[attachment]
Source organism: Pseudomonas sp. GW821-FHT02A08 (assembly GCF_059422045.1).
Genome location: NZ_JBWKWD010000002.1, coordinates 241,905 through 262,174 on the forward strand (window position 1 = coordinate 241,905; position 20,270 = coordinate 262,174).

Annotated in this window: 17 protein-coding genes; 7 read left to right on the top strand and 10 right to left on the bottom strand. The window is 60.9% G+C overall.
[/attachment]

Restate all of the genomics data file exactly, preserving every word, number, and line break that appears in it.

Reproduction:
Source organism: Pseudomonas sp. GW821-FHT02A08 (assembly GCF_059422045.1).
Genome location: NZ_JBWKWD010000002.1, coordinates 241,905 through 262,174 on the forward strand (window position 1 = coordinate 241,905; position 20,270 = coordinate 262,174).

Annotated in this window: 17 protein-coding genes; 7 read left to right on the top strand and 10 right to left on the bottom strand. The window is 60.9% G+C overall.